ngin - Norfolk Genetic Information Network

2 October 2002


1. Bill Moyers on GE
2. CF&M heads anti-label PR push for biotechs


1. Bill Moyers on GE

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Coming up on NOW with Bill Moyers on Friday, October 4, 2002 at 9pm ET on PBS (check your local listings at )


A quiet revolution has taken place in America's farm fields.  Since 1996, the acreage of genetically engineered crops has swelled from zero to more than 90 million acres.  Corn has been genetically engineered to act as its own pesticide and kill the insects that can devastate a harvest.  Soy has been genetically engineered to withstand an herbicide that wipes out the threat from weeds.  Genetically engineered ingredients are now in 70% of the processed foods on American grocery shelves. Yet there have been few long-term studies completed to predict the potential consequences.  Are these new crops good for the environment, for farming, for human health?

In "Seeds of Conflict," airing Friday, October 4, 2002, at 9 P.M., on PBS (check local listings), NOW with Bill Moyers goes inside the corn controversy.  NOW producer Gail Ablow and NOW correspondent and Nation magazine reporter Mark Schapiro travels to Mexico, the genetic birthplace of corn, and to the heart of American agriculture in the Midwest to speak to the farmers and scientists on both sides of the issue.  The investigation continues in a companion article by Schapiro that will be published the week following the broadcast in the Nation.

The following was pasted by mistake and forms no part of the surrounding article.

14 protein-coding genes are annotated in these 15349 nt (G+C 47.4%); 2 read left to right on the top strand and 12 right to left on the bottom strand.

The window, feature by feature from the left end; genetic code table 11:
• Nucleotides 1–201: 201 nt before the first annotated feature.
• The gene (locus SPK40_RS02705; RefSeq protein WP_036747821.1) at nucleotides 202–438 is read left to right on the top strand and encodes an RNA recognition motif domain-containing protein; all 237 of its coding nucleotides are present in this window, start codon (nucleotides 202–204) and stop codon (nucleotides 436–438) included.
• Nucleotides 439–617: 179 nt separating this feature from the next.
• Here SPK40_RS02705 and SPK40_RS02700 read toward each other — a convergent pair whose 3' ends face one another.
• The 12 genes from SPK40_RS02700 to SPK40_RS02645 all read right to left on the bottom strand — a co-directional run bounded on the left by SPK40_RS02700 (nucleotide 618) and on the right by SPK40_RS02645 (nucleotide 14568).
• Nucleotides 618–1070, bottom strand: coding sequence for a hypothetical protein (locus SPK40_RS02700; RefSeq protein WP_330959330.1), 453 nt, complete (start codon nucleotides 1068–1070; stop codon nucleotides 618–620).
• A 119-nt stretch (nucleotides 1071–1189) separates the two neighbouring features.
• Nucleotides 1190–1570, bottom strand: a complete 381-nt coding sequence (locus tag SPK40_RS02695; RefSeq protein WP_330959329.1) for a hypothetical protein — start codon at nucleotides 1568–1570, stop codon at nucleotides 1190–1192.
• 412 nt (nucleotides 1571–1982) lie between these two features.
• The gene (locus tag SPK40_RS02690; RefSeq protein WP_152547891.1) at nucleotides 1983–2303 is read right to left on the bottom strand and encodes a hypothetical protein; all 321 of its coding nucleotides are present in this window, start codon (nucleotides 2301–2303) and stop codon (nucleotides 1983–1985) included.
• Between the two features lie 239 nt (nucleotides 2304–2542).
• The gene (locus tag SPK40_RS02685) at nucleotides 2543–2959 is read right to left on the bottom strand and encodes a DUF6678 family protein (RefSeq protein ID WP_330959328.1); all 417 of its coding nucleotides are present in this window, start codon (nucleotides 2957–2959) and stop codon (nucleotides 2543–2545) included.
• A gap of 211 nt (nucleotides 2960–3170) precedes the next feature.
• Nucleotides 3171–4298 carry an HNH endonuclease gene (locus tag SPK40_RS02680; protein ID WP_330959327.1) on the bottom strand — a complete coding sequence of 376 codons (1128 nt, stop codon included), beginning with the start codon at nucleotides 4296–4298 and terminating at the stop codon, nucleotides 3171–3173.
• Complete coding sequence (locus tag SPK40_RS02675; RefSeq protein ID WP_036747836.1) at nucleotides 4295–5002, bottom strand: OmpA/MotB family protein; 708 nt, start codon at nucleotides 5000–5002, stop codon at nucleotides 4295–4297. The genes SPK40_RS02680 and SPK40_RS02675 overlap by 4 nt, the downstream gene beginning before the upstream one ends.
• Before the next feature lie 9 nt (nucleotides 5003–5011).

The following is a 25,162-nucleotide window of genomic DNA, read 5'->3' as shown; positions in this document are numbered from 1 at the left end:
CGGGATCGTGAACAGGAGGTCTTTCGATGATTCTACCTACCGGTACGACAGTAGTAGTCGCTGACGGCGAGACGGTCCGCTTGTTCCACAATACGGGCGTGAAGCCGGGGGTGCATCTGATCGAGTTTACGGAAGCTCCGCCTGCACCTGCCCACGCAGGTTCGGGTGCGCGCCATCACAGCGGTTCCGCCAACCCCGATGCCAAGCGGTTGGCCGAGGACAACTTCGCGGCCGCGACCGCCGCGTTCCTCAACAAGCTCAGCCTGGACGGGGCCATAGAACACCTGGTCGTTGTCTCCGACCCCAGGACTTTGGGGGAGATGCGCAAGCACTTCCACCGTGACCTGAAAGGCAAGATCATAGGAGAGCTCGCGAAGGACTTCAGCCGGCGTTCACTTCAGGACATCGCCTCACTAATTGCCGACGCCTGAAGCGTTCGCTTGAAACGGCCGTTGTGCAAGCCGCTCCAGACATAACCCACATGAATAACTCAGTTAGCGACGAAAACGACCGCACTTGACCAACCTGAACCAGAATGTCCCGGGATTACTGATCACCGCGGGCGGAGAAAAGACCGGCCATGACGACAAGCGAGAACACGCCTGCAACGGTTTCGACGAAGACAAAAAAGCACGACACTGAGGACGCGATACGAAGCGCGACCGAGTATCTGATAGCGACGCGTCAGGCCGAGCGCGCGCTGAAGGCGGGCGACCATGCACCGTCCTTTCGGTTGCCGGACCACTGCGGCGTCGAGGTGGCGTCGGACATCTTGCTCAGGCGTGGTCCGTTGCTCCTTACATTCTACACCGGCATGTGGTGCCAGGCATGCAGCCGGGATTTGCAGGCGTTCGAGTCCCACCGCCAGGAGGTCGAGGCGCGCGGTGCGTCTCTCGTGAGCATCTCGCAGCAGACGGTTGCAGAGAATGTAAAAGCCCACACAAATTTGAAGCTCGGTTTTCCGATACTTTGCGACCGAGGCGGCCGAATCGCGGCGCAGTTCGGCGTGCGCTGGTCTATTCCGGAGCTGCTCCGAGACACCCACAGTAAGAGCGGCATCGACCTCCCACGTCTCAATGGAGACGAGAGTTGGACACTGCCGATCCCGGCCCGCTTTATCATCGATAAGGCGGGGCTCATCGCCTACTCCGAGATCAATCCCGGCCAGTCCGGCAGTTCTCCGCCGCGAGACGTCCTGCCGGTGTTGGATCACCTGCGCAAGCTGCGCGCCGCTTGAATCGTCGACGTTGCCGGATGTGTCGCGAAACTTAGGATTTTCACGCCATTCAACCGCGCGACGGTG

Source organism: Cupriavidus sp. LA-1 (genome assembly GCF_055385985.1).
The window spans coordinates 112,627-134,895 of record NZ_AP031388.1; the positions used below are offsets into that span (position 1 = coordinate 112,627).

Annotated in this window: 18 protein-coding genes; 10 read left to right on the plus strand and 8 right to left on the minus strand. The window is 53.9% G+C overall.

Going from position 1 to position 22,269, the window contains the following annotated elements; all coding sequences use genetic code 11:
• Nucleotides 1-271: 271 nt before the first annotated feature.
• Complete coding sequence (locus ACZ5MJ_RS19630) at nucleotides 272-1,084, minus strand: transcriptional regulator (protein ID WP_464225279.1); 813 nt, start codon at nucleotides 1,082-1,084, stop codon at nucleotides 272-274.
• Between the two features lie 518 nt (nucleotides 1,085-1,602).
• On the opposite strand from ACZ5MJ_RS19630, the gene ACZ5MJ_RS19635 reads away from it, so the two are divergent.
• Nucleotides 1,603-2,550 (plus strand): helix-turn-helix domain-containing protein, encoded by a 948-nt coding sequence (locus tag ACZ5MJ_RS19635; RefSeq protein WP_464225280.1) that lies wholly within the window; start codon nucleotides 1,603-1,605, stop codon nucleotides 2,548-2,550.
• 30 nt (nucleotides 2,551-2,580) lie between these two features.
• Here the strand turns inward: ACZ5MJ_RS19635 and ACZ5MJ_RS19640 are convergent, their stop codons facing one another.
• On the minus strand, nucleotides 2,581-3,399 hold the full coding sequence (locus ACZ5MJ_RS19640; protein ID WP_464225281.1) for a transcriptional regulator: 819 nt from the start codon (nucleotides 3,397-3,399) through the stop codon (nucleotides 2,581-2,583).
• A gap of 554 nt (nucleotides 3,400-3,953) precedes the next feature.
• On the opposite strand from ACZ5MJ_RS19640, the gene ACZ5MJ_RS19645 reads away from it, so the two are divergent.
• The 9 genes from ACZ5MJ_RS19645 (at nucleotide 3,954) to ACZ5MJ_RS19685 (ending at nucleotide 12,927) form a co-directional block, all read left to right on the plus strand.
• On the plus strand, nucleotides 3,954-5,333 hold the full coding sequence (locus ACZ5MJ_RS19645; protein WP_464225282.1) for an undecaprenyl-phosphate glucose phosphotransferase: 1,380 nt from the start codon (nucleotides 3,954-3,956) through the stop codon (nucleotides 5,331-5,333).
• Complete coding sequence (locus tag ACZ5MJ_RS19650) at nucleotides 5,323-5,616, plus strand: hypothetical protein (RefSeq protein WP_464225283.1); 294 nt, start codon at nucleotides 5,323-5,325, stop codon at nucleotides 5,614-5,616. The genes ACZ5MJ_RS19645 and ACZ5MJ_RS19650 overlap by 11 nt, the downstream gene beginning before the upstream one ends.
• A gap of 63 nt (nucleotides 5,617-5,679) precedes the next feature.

"Genetically engineered food crops, mostly corn and soybeans, make farmers' lives easier in the short term, but there is an enormous amount we don't know about its long term implications for the environment," says Schapiro.   "Six years out of the laboratory and into the fields, and the potential risks have barely been studied. We're starting to see indications that it may not be as foolproof as the claims suggest."
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2. CF&M heads anti-label PR push for biotechs

September 30, 2002
Odwyer's PR Daily

Conkling Fiskum & McCormick is counseling a coalition of heavyweight food biotechnology companies in a push to defeat a November ballot initiative in Oregon requiring labels for genetically-modified foods in that state. The Coalition Against the Costly Labeling Law, with help from CropLife International, PepsiCo, General Mills, ConAgra Foods and others, has raised a $4.6 million war chest, according to The Wall Street Journal, to fight what is known as Measure 27 - a rule which would slap labels on foods both sold in Oregon, and those produced in the state and sold elsewhere CF&M partner Pat McCormick told this website that his Portland-based firm was contracted for media and community relations work related to the campaign.

CF&M has worked with the Grocery Manufacturers of America in Oregon since 1991. Earlier in his career, McCormick was chief of staff to state House Speaker Hardy Myers, who is now Oregon's attorney general.

Winner & Mandabach Campaigns of Santa Monica, Calif., is overseeing the campaign and tapped CF&M for the work, he added. Measure 27, the first such proposal in the U.S., was added to the ballot after organizers collected 100,000 signatures.

The Coalition contends that such rules would cost millions of dollars for government "bureaucracy and red tape," force Oregon consumers to pay more for products, and hurt farmers, grocers and restaurants in the state.
"When people are trying to kill you and when they attack because they hate freedom, other disputes from Frankenfood to bananas and even important issues like the environment suddenly look a bit different."   - Condoleezza Rice, George Bush's national security adviser

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